Why do people still treat data and creativity as if they are two separate streams, running in parallel but never quite meeting?
Demonstrating marketing’s direct revenue contribution is the ‘holy grail’ for CMOs today. Scaling customer acquisition and retention activity without increasing headcount is also pretty up there on the Richter scale.
For Australian cloud-based payments provider, Ezidebit, these two ambitions have become a reality thanks to the rollout of a new marketing automation platform.
The 15-year old company provides direct debit solutions to about 20,000 customers across Australia, representing nearly 1 million consumers. Focused solely on the B2B space, key clients include fitness centres and childcare facilities. With a team of three marketing staff and 27 sales employees, Ezidebit needed to find a way to more strategically source new customer leads, demonstrate the effectiveness of campaign activity, and deliver increasing levels of targeted content to existing clients in a cost-effective way.
After initially evaluating a number of options, the company rolled out Oracle’s Eloqua marketing automation platform from 1 July.
“Trying to scale efforts without increasing costs was always the goal,” Ezidebit marketing manager, Ryan Brough, told CMO. “The aim was to allow the sales team to close more deals, while the marketing team did more of the prospecting.
“As marketing, we have gone from sales support to feeding the sales team more qualified leads that they are more likely to close, at a faster rate and with higher retention results.”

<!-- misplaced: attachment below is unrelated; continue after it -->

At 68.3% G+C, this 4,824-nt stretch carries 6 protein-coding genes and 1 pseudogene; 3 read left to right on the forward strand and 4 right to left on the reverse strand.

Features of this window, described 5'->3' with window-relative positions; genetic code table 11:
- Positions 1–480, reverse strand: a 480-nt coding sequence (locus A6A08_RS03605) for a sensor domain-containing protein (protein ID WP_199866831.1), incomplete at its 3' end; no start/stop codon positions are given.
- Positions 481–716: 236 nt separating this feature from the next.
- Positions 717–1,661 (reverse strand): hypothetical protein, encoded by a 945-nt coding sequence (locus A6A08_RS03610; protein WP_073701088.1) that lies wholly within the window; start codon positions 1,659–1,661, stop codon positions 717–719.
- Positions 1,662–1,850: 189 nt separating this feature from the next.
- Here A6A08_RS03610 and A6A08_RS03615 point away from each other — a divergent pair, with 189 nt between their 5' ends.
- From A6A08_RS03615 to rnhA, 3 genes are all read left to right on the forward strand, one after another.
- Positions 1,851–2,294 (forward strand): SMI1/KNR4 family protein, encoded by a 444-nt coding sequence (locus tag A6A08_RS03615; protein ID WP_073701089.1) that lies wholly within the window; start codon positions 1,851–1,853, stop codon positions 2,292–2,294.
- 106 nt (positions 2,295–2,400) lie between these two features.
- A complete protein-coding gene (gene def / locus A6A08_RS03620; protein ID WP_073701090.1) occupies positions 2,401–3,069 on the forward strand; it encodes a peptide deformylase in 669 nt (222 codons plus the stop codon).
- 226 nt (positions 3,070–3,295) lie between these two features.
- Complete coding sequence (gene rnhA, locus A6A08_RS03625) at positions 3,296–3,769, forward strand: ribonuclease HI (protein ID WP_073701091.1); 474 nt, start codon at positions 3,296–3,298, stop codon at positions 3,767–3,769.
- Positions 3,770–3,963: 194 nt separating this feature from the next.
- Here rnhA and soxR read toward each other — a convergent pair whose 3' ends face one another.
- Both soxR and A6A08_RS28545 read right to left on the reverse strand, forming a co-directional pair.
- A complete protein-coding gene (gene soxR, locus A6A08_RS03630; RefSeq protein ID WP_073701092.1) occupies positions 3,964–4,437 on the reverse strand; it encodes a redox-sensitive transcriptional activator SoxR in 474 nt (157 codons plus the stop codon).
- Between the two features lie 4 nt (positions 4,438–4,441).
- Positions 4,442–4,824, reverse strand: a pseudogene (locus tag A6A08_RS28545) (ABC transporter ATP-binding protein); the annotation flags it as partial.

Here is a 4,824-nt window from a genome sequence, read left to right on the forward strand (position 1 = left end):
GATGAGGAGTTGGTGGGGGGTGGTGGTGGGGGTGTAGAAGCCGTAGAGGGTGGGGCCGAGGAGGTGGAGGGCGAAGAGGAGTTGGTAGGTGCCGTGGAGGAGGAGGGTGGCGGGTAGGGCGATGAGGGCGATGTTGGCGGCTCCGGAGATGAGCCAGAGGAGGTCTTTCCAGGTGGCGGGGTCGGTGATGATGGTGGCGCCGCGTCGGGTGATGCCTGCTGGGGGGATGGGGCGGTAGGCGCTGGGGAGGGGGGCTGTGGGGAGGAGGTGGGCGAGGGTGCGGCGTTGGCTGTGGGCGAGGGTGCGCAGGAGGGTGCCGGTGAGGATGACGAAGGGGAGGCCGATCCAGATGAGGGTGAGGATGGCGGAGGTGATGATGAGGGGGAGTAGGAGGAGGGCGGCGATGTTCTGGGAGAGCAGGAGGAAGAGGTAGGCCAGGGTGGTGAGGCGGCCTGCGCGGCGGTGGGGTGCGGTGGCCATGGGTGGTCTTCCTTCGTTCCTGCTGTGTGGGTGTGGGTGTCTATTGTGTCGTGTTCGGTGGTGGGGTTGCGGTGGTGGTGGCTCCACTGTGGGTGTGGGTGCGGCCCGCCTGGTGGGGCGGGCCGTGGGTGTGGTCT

Brough said Ezidebit chose Eloqua because it integrated easily with the company’s existing Salesforce.com CRM and Oracle back-end.
“The sheer volume of customers meant we needed a tool that could easily scale,” he continued. “We also maintain two very different customer approaches: One is customer acquisition, and to do that we have to talk to a number of people before we close a sale. It’s all about significant numbers for us to talk to.
“Once those customers are on-board, our second focus is ensuring their utilisation of the product. We are making improvements all the time and we need to be able to inform clients regularly so they get the most out of our platform. We can’t do that cost-effectively without digital marketing.”
Five months down the track, Brough said the Eloqua suite has allowed the marketing team to plan, automate and adjust in real-time more targeted and effective campaigns, by analysing which customers it hasn’t communicated with for a while, as well as their buyer persona and where they are in the purchasing cycle.
“Marketing can measure the effect of the emails we send have, as well as the money we spend on Google AdWords,” Brough said.
One of the most important outcomes for Brough is that the marketing team can communicate clear metrics around the effectiveness and ROI of campaigns to senior management and the board. As a result, marketing is now carrying a quota of new leads as one of its key KPIs.